After your Kai & Kōrero event, we will gather the insights from these conversations with a quick post-event survey of all attendees. This will form the basis for to create a People’s Agenda for Aotearoa, combining our shared values and vision for this country with clear policies and actions that will get us there.

Kai and Korero Process: https://kaiandkorero.com/

Host guide : ActionStation: http://www.actionstation.org.nz/

 

For the Love Of Bees: Auckland

Sarah Smuts Kennedy, an inspiring social artist, introduced me at a breathtaking pace to the ‘For The Love of Bees’, a bee social sculptural project that is animating bee life in Auckland. We went to the Bee School at the historic Campbell Free kindergarten at Victoria Park. This is a carbon reducing, biological and community art project to strengthen inner city living conditions for humans and our long suffering bee population.

ART BUZZ: Art buzz: Sarah Smuts-Kennedy and Taarati Taiaroa.

Sarah Smuts Kennedy and Taarati Taiaroa

For The Love Of Bees is a living social sculpture that imagines Auckland as the safest city in the world for bees. Our project offers opportunities for businesses, students, individuals, schools, community gardens, brand partners and beekeepers to collaborate and produce a vision that will live on through the city of Auckland for years to come. By working in collaboration with Auckland Council Parks and Activate Auckland we are creating an ecosystem that supports thriving beehive colonies by introducing hives and focusing on the quality and quantity of flowers throughout our city. Sarah animated a wide-ranging conversation, inviting a young teenage beekeeper along to teach children about bees, talking about the developing OMG partnership with  CRL over leasing a ‘waste’ lot for a bee garden, education and organic pocket park, explaining the biodynamic peppering approach to deterring slugs and snails-and more included . Questions explored the scarcity of organic and biodynamic produce in NZ, how NZ communal land needed re-imagining, ‘some land is never owned’.;land access for gardening, allotments and community gardens and Maori views of the very notion of ‘ownership’ being problematic..guardian, or custodianship better?How to introduce more profound biological knowledge? How to rebuild models  of collaborative action, and support others initiatives, but in a linked up way.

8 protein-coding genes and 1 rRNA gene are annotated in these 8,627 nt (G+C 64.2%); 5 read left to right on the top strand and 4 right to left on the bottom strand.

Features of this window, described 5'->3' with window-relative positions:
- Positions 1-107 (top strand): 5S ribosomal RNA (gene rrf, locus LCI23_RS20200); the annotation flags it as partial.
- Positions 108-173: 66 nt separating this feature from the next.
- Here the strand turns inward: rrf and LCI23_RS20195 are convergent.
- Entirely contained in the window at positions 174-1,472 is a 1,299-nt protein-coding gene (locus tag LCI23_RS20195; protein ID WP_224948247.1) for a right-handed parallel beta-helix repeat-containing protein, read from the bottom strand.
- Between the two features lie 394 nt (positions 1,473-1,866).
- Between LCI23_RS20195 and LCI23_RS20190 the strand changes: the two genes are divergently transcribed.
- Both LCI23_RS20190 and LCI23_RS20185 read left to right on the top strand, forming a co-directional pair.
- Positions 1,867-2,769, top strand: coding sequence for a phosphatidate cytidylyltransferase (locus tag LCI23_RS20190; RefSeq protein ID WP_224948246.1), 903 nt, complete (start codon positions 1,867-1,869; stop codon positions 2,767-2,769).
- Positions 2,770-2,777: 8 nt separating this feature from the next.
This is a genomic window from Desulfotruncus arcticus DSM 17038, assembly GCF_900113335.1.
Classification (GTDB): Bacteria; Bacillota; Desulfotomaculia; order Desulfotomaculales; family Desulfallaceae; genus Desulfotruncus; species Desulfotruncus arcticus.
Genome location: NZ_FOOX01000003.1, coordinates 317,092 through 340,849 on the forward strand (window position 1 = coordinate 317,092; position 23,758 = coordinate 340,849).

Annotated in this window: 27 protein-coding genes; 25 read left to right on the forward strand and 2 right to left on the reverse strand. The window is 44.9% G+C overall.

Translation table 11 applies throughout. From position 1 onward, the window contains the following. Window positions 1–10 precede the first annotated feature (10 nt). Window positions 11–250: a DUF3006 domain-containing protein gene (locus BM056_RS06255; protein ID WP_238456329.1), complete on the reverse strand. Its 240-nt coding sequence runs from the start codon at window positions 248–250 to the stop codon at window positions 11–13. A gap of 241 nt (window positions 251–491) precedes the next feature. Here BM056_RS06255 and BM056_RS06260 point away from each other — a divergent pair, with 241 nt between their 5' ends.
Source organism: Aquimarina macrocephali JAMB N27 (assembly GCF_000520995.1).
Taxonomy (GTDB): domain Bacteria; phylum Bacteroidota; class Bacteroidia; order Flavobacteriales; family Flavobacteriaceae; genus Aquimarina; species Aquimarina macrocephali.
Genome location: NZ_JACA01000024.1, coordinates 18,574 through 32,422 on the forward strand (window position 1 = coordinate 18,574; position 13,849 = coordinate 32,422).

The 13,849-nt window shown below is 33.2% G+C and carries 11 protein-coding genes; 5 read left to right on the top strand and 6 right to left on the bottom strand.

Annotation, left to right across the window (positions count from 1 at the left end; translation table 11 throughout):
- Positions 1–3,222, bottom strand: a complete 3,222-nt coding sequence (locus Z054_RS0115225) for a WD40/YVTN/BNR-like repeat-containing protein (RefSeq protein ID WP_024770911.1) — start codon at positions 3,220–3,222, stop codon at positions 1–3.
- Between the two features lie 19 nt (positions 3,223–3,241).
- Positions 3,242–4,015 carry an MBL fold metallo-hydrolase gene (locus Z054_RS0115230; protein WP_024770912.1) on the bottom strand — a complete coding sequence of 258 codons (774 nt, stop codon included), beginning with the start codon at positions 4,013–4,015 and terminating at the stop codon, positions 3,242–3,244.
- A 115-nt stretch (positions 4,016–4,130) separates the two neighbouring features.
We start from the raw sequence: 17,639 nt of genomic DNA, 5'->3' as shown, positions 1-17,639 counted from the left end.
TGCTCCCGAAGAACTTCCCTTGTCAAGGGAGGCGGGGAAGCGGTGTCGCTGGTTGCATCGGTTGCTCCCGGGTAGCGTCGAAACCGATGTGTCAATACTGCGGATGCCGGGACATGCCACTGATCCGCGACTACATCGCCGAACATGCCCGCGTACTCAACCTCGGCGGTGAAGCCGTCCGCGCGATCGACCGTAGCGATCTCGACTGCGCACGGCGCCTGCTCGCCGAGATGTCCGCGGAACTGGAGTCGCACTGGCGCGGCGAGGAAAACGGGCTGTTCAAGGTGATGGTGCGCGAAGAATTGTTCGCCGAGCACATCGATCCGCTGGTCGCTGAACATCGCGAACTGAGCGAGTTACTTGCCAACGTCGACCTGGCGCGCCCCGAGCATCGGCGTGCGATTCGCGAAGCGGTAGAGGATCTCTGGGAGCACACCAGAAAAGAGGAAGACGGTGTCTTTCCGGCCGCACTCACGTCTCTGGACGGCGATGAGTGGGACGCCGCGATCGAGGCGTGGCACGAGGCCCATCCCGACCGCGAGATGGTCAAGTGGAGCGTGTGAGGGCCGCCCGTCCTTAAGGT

Commoning – perspectives on conviviality – Farm Hack

Commoning – perspectives on conviviality – Farm Hack